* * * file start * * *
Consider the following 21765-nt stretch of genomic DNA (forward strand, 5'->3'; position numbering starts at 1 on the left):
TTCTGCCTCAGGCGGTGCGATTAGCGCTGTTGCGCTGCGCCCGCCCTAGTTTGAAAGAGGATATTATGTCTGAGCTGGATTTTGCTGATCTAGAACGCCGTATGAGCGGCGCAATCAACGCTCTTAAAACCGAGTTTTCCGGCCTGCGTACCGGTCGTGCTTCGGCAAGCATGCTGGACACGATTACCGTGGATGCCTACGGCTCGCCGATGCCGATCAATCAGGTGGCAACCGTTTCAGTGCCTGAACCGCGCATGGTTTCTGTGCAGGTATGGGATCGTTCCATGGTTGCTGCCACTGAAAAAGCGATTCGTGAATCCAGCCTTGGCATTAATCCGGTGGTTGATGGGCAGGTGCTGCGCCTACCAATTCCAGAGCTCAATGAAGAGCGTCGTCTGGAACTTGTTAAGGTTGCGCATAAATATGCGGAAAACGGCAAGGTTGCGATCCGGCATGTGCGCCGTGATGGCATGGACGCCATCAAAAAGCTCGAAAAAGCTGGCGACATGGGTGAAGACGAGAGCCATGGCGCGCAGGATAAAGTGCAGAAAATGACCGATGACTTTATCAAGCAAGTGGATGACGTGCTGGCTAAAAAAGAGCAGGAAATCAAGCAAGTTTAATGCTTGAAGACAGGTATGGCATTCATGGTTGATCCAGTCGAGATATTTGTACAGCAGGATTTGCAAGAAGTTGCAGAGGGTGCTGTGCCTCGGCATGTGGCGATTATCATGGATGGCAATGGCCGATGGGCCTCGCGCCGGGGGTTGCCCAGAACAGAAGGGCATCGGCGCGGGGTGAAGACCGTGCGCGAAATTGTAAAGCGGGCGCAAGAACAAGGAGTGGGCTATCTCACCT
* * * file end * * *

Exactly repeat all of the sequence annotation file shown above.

Consider the following 21765-nt stretch of genomic DNA (forward strand, 5'->3'; position numbering starts at 1 on the left):
TTCTGCCTCAGGCGGTGCGATTAGCGCTGTTGCGCTGCGCCCGCCCTAGTTTGAAAGAGGATATTATGTCTGAGCTGGATTTTGCTGATCTAGAACGCCGTATGAGCGGCGCAATCAACGCTCTTAAAACCGAGTTTTCCGGCCTGCGTACCGGTCGTGCTTCGGCAAGCATGCTGGACACGATTACCGTGGATGCCTACGGCTCGCCGATGCCGATCAATCAGGTGGCAACCGTTTCAGTGCCTGAACCGCGCATGGTTTCTGTGCAGGTATGGGATCGTTCCATGGTTGCTGCCACTGAAAAAGCGATTCGTGAATCCAGCCTTGGCATTAATCCGGTGGTTGATGGGCAGGTGCTGCGCCTACCAATTCCAGAGCTCAATGAAGAGCGTCGTCTGGAACTTGTTAAGGTTGCGCATAAATATGCGGAAAACGGCAAGGTTGCGATCCGGCATGTGCGCCGTGATGGCATGGACGCCATCAAAAAGCTCGAAAAAGCTGGCGACATGGGTGAAGACGAGAGCCATGGCGCGCAGGATAAAGTGCAGAAAATGACCGATGACTTTATCAAGCAAGTGGATGACGTGCTGGCTAAAAAAGAGCAGGAAATCAAGCAAGTTTAATGCTTGAAGACAGGTATGGCATTCATGGTTGATCCAGTCGAGATATTTGTACAGCAGGATTTGCAAGAAGTTGCAGAGGGTGCTGTGCCTCGGCATGTGGCGATTATCATGGATGGCAATGGCCGATGGGCCTCGCGCCGGGGGTTGCCCAGAACAGAAGGGCATCGGCGCGGGGTGAAGACCGTGCGCGAAATTGTAAAGCGGGCGCAAGAACAAGGAGTGGGCTATCTCACCT